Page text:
Patient and consumer organisations believe they are making a positive contribution to the work of the European Medicines Agency, and say they have been “very impressed with the great willingness of the EMEA Management Board” and the agency’s Working Party with Patients’ and Consumers’ Organisations “to take into account the comments made by patient representatives.”

However, the groups also say that they would welcome further involvement in the agency’s work, pointing out that it still conducts its product evaluation and guideline preparation activities without any systematic involvement with the relevant patient organisations.

Their comments were made in response to an EMEA survey, the first conducted by the agency since it began systematically involving PCOs in its core activities, to discover how satisfied the groups have been with such interactions.

21 PCOs participated in EMEA activities last year, and more than 92% of their representatives told the survey that they were either “satisfied” or “very satisfied” with their overall interactions with the EMEA. They were particularly positive about the consequences for their organizations of this involvement, for example being able to pass on information to patients about available new medicines and treatment options, and improved relations with health authorities and health care professionals.

They also felt, overall, that the agency does take account of their comments and other contributions to its activities.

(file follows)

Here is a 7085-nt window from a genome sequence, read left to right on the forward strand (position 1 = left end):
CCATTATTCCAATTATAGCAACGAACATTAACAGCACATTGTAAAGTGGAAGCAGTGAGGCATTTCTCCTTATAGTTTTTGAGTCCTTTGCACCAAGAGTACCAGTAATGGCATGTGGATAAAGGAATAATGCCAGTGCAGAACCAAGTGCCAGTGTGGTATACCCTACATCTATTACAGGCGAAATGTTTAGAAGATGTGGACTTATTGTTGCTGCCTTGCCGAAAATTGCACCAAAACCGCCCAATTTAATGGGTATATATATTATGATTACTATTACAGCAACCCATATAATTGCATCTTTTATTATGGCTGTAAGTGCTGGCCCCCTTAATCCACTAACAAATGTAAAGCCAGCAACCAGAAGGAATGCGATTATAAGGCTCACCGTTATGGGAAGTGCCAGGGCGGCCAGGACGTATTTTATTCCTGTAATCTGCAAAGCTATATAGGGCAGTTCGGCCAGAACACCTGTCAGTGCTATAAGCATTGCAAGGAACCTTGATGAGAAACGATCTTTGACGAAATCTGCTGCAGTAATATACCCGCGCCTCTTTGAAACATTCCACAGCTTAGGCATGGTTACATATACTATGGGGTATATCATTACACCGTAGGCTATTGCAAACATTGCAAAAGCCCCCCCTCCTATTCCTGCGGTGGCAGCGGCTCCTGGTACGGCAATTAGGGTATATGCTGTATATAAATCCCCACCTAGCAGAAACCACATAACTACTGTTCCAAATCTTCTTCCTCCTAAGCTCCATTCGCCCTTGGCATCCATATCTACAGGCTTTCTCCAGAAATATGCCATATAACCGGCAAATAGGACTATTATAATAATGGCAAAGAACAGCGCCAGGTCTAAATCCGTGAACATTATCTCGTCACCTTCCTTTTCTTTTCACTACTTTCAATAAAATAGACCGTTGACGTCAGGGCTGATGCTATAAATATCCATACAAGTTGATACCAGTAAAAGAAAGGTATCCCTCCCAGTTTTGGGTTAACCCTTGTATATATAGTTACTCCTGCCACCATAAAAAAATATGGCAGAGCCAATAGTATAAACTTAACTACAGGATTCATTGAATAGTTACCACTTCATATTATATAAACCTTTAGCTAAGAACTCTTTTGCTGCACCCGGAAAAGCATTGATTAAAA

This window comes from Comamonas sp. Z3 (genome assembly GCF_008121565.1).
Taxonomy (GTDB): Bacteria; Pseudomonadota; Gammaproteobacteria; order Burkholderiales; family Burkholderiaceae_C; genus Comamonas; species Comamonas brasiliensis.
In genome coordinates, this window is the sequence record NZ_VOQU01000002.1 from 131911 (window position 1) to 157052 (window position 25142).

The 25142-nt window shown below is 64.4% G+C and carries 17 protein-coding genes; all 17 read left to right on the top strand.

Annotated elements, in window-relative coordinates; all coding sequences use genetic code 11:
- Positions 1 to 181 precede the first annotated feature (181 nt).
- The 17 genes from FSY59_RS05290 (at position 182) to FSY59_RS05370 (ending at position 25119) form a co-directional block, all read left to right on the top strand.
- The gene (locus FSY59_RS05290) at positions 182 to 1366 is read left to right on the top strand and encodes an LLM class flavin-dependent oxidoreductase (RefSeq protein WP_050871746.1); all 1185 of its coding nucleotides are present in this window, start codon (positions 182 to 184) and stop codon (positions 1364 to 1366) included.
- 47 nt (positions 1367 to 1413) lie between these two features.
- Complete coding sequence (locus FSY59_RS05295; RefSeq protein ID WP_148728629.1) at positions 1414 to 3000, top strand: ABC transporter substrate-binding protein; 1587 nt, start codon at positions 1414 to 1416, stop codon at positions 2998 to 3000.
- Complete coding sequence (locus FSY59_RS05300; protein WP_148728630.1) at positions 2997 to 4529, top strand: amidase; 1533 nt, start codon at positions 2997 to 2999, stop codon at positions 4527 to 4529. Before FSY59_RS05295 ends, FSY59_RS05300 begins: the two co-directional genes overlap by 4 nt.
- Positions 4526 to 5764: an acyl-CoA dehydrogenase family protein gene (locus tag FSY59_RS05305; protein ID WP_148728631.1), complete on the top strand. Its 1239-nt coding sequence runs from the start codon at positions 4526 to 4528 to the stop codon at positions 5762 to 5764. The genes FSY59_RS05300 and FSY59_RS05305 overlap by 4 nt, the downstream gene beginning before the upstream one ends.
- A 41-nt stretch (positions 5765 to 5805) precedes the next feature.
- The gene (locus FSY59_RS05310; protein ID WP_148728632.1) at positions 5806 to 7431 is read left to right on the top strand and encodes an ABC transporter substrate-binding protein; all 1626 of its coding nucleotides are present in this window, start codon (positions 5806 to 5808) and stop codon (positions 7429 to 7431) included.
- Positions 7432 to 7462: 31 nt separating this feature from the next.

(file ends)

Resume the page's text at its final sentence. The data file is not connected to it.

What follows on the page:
The EMEA points out that it has engaged in a dialogue with PCOs ever since it was created in 1995. “As end-users of the medicines that the EMEA evaluates, PCOs have specific knowledge and expertise to offer. This makes them key stakeholders in the work of the EMEA, and the agency is therefore committed to maintaining a strong working relationship with them,” it says. To this end, in December 2005, the EMEA Management Board endorsed a Framework of Interaction between the agency and the PCOs.

The PCOs participating in EMEA activities in 2007 included both general umbrella associations and groups focused particularly on a single disease area, such as HIV/AIDS, Alzheimer’s or cancer. The activities in which they are involved include reviewing public summaries of scientific assessment reports and package leaflets, to ensure the information is comprehensible, and providing their insight as users of medicines to EMEA scientific bodies.

The survey results were welcomed by the EMEA Management Board at it meeting this month, which also agreed that actions would be proposed to address the PCOs’ request for further involvement during product evaluation and guideline preparation.

The agency added that it will “continue to work towards the provision of high-quality information adapted and oriented to patients,” and that patients will continue to be involved in this work. In this respect, procedures already in place – such as the review of European Public Assessment Report (EPAR) summaries and package leaflets – will be scrutinised, “in order to introduce the necessary improvements and to extend the current scope of the exercise.”

This year's PharmaTimes Great Oxford Debate draws on the theme of patient information with the stirring motion: 'This House believes it is madness pharma can't talk to patients'. Debaters include Former Deputy Commissioner of the FDA Dr Scott Gottlieb, the EMEA's Executive Director Thomas Lonngren and Dr Fiona Godlee, Editor in Chief of the BMJ. Don't miss out on this entertaining and unique occasion, click here to book.